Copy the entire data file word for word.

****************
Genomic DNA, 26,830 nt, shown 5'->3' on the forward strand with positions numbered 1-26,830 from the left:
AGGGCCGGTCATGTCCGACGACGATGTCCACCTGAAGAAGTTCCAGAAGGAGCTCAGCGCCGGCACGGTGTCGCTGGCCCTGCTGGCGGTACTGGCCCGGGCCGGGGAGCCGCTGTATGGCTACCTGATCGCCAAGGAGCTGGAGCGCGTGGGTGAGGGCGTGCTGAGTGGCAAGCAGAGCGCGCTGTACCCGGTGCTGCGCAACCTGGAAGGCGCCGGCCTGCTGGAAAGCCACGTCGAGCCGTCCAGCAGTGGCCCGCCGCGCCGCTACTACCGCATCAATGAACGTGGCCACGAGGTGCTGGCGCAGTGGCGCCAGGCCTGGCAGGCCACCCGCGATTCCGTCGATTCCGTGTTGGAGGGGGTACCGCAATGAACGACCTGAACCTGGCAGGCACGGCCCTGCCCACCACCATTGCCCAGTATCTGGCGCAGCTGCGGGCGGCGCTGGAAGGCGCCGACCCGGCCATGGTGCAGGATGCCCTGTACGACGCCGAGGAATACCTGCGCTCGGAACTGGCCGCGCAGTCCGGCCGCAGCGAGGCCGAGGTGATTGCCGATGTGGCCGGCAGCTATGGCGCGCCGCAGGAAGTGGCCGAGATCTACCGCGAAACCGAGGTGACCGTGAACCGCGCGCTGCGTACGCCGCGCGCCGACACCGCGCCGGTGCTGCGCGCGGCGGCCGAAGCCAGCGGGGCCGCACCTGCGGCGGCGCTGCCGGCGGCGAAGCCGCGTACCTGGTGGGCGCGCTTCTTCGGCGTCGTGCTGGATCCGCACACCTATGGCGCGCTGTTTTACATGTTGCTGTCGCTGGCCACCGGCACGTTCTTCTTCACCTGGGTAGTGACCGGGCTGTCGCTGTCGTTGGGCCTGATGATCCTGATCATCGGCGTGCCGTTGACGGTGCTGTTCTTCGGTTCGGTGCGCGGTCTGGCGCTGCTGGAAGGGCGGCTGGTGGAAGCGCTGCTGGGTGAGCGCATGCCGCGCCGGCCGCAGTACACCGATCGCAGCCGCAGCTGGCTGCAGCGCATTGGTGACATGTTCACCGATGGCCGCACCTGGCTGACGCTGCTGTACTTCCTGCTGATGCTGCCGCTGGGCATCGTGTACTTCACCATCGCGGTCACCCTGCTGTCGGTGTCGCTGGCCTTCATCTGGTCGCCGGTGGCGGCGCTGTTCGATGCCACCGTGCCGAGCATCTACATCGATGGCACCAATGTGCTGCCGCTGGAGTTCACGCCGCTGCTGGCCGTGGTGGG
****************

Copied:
Genomic DNA, 26,830 nt, shown 5'->3' on the forward strand with positions numbered 1-26,830 from the left:
AGGGCCGGTCATGTCCGACGACGATGTCCACCTGAAGAAGTTCCAGAAGGAGCTCAGCGCCGGCACGGTGTCGCTGGCCCTGCTGGCGGTACTGGCCCGGGCCGGGGAGCCGCTGTATGGCTACCTGATCGCCAAGGAGCTGGAGCGCGTGGGTGAGGGCGTGCTGAGTGGCAAGCAGAGCGCGCTGTACCCGGTGCTGCGCAACCTGGAAGGCGCCGGCCTGCTGGAAAGCCACGTCGAGCCGTCCAGCAGTGGCCCGCCGCGCCGCTACTACCGCATCAATGAACGTGGCCACGAGGTGCTGGCGCAGTGGCGCCAGGCCTGGCAGGCCACCCGCGATTCCGTCGATTCCGTGTTGGAGGGGGTACCGCAATGAACGACCTGAACCTGGCAGGCACGGCCCTGCCCACCACCATTGCCCAGTATCTGGCGCAGCTGCGGGCGGCGCTGGAAGGCGCCGACCCGGCCATGGTGCAGGATGCCCTGTACGACGCCGAGGAATACCTGCGCTCGGAACTGGCCGCGCAGTCCGGCCGCAGCGAGGCCGAGGTGATTGCCGATGTGGCCGGCAGCTATGGCGCGCCGCAGGAAGTGGCCGAGATCTACCGCGAAACCGAGGTGACCGTGAACCGCGCGCTGCGTACGCCGCGCGCCGACACCGCGCCGGTGCTGCGCGCGGCGGCCGAAGCCAGCGGGGCCGCACCTGCGGCGGCGCTGCCGGCGGCGAAGCCGCGTACCTGGTGGGCGCGCTTCTTCGGCGTCGTGCTGGATCCGCACACCTATGGCGCGCTGTTTTACATGTTGCTGTCGCTGGCCACCGGCACGTTCTTCTTCACCTGGGTAGTGACCGGGCTGTCGCTGTCGTTGGGCCTGATGATCCTGATCATCGGCGTGCCGTTGACGGTGCTGTTCTTCGGTTCGGTGCGCGGTCTGGCGCTGCTGGAAGGGCGGCTGGTGGAAGCGCTGCTGGGTGAGCGCATGCCGCGCCGGCCGCAGTACACCGATCGCAGCCGCAGCTGGCTGCAGCGCATTGGTGACATGTTCACCGATGGCCGCACCTGGCTGACGCTGCTGTACTTCCTGCTGATGCTGCCGCTGGGCATCGTGTACTTCACCATCGCGGTCACCCTGCTGTCGGTGTCGCTGGCCTTCATCTGGTCGCCGGTGGCGGCGCTGTTCGATGCCACCGTGCCGAGCATCTACATCGATGGCACCAATGTGCTGCCGCTGGAGTTCACGCCGCTGCTGGCCGTGGTGGG